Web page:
On a point of order, Mr Speaker. I bow to no one in my admiration for the BBC “Today” programme, but it is not the forum in which Ministers should make important announcements. Today the Minister for Housing and Local Government, asserting that the big problem for 8 million social tenants is a lack of mobility, has launched HomeSwap Direct, a website—it is not so much “on your bike” now, but “on your website.” Had the Minister come to the House, we could have debated collapsing house building, soaring rents, a mortgage market where no one can get mortgages, and the big problem of rapidly rising unemployment where there are no jobs to move to. Has the Housing Minister indicated his intention to do the House the courtesy of coming to the House to make the announcement?
I am grateful to the hon. Gentleman for his point of order. The short answer is that I received no notification of any intention by a Minister to make a statement on this subject. Off the top of my head, and without undertaking inquiries, I know the hon. Gentleman and the House will appreciate that it is difficult for me authoritatively to adjudicate on this matter. The reason why I say that is that I do not know at this stage whether what has happened is merely the launch of a statement, or the fulfilment of a policy commitment made on a previous occasion, or whether this is a new initiative of which the House should first have been informed, but as the hon. Gentleman would expect me to do, I shall assume the role of a detective and look into the matter, better to inform myself, and perhaps the hon. Member when I have done so.
On a point of order, Mr Speaker. I would not wish to have visited this on your head, but unfortunately the Scottish National party Member for Perth and North Perthshire (Pete Wishart) repeated a calumny in the House recently, accusing a Member of threatening another Member, I believe without telling the Members that they were going to be named. I believe the Committee has met since then, and unfortunately the Leader of the House was not informed of the outcome of the formal meeting of the Select Committee, which clarified and, quite frankly, exonerated the Chair of that Committee of any threatening behaviour. Since it has been repeated in the House, can I ask you to look into this matter and call the SNP Member back to apologise on the Floor of the House? It is not politics; it is abuse of the House we are talking about here.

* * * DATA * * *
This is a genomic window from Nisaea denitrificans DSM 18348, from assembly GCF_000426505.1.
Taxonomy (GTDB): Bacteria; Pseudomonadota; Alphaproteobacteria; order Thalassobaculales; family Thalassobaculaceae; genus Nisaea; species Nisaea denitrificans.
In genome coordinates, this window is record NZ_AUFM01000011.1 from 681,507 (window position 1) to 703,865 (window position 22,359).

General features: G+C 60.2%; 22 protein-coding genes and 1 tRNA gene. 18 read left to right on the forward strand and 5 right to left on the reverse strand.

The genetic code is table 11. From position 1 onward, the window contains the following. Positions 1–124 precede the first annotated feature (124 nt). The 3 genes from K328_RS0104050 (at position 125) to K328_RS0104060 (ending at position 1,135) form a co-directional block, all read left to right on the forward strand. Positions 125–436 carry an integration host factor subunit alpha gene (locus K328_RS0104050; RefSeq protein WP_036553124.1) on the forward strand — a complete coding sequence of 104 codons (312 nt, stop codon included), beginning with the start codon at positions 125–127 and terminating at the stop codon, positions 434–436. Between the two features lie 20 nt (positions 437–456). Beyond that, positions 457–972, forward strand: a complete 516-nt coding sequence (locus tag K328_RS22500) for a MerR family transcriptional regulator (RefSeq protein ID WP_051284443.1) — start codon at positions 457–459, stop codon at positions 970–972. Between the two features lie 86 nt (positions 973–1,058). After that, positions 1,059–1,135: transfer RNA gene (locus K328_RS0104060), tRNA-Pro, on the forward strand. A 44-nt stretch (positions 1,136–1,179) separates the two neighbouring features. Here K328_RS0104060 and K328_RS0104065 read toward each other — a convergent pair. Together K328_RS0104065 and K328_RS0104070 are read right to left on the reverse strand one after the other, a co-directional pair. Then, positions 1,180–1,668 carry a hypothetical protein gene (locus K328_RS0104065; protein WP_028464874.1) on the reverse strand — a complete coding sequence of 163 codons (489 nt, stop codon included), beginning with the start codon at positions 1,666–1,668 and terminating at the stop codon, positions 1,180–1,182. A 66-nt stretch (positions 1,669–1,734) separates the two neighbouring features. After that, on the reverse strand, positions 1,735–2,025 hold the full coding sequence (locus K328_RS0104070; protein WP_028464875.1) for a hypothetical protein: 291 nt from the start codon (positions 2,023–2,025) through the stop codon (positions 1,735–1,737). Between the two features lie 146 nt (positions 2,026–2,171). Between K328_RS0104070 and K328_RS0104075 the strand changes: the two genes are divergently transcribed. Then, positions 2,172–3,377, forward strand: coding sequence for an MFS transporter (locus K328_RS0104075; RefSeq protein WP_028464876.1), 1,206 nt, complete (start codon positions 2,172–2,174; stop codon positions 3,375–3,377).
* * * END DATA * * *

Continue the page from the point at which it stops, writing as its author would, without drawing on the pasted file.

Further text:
The hon. Gentleman was doing nicely until he approached the conclusion of his remarks. There are two real points here. First, a Member who is planning to denounce the conduct or impugn the integrity of another Member should notify that Member in advance. Secondly, the issue to which the hon. Gentleman refers is properly the property of the Select Committee, which, I understand, has indeed deliberated upon it. The hon. Gentleman has used his point of order to offer his own admonishment of the hon. Member who he thinks has misbehaved. I do not think that further action by me at this time is required, but the hon. Gentleman has correctly put on record the fact that the Select Committee has had a discussion about the matter. If the hon. Gentleman will understand, I think it is perfectly reasonable now that we leave it there.
On a point of order, Mr Speaker. You will know that very often a generic issue arises out of the very specific, and I wish to raise a generic issue and seek your guidance. The guidance I seek is on the necessity for accuracy in facts that are used in debates. Very often the interpretation of facts will differ, but facts are very important. Yesterday, in the course of a debate, a number of Labour local authorities were derided for, in the words of the hon. Member—I said the point is generic, so I will not name the individual—their “appalling and terrible” record on recycling. My own local authority was mentioned in the list, with a 33% rate of recycling. That was inaccurate; the actual rate is 51%. I request guidance from you, Mr Speaker, and possibly from “Erskine May”, on the need for accuracy, or alternatively, the need for Members to return to the House to correct the record, because I suspect that the other Labour local authorities named also have admirable recycling records and would want Hansard to reflect that accurately.
There are two simple points in response to the hon. Gentleman’s point of order. First, all Members take responsibility for, and are responsible for, the content of the statements that they make in the House. Secondly, it is of course desirable that facts adduced are indeed facts, but I know that the hon. Gentleman, who is a very experienced Member, will understand when I say that if there were to be complete agreement as to the particular facts on any issue, let alone all issues, I have a feeling we would be witnessing the end of the House of Commons—and that isn’t going to happen.
If the appetite of Members for raising points of order—actual or contrived—has now been exhausted, we can proceed to the main business.